Do Free Trade Agreements Threaten the States? Well, Maybe the Korea-U.S. FTA Does, At Least a Little
I am sympathetic to the concern, expressed in this short article, about the threat that international agreements pose to state laws. The American states, as I’ve argued here and here, need more autonomy in foreign affairs and in their interaction with international law, not less. But I think free trade agreements like NAFTA are generally the least intrusive of those agreements in many ways, since many of their provisions cannot be enforced directly against the states in most cases. Certainly, no free trade agreement has ever been used to override a state law in the U.S.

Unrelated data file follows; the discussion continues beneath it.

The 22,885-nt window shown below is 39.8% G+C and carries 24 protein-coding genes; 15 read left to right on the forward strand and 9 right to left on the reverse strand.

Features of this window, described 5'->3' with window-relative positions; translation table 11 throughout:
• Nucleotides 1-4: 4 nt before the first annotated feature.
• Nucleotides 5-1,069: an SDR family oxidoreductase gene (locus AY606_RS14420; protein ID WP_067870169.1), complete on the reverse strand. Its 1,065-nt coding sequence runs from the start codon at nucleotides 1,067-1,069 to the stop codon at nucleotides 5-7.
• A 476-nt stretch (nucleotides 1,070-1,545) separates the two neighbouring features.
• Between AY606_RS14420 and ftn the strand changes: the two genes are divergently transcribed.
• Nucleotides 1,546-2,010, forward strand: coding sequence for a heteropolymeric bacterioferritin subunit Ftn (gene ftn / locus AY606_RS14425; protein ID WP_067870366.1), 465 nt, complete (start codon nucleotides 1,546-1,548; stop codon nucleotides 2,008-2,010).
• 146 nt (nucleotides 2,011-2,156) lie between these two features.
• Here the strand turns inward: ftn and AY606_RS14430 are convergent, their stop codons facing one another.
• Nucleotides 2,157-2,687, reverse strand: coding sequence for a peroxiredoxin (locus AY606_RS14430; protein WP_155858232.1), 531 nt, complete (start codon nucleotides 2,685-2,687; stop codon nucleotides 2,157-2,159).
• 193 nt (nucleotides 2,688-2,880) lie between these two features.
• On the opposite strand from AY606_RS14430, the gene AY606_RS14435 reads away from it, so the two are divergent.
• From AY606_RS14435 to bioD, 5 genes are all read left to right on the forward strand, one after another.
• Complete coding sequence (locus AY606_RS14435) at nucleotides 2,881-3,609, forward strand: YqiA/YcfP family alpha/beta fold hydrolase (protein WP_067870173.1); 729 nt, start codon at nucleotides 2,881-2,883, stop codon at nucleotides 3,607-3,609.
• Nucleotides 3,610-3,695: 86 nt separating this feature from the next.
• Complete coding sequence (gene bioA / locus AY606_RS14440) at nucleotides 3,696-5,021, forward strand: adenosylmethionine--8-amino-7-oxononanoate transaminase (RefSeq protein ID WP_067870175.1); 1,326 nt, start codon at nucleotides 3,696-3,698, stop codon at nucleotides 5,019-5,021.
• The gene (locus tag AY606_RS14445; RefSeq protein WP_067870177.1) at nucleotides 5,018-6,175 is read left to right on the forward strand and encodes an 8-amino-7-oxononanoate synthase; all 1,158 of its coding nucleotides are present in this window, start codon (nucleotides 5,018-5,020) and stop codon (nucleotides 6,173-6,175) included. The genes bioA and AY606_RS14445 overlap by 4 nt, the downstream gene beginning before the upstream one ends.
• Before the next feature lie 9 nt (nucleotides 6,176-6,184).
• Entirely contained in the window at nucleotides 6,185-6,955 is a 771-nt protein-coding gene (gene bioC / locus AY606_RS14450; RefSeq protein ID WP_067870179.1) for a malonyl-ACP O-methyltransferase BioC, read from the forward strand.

Still, the anti-trade site I linked to above may have a point with the pending Korean U.S. Free Trade Agreement. Unlike NAFTA and other FTAs I am aware of, KORUS seems to allow for ICSID arbitration of investor disputes, and ICSID enforcement as well. ICSID Award enforcement in the U.S. could permit, at least in theory, a Korean investor to enforce the relevant KORUS provisions in a U.S. court proceeding without the consent or intervention of the U.S. federal government. That is a big shift and could expose state laws to more foreign investor litigation than before. So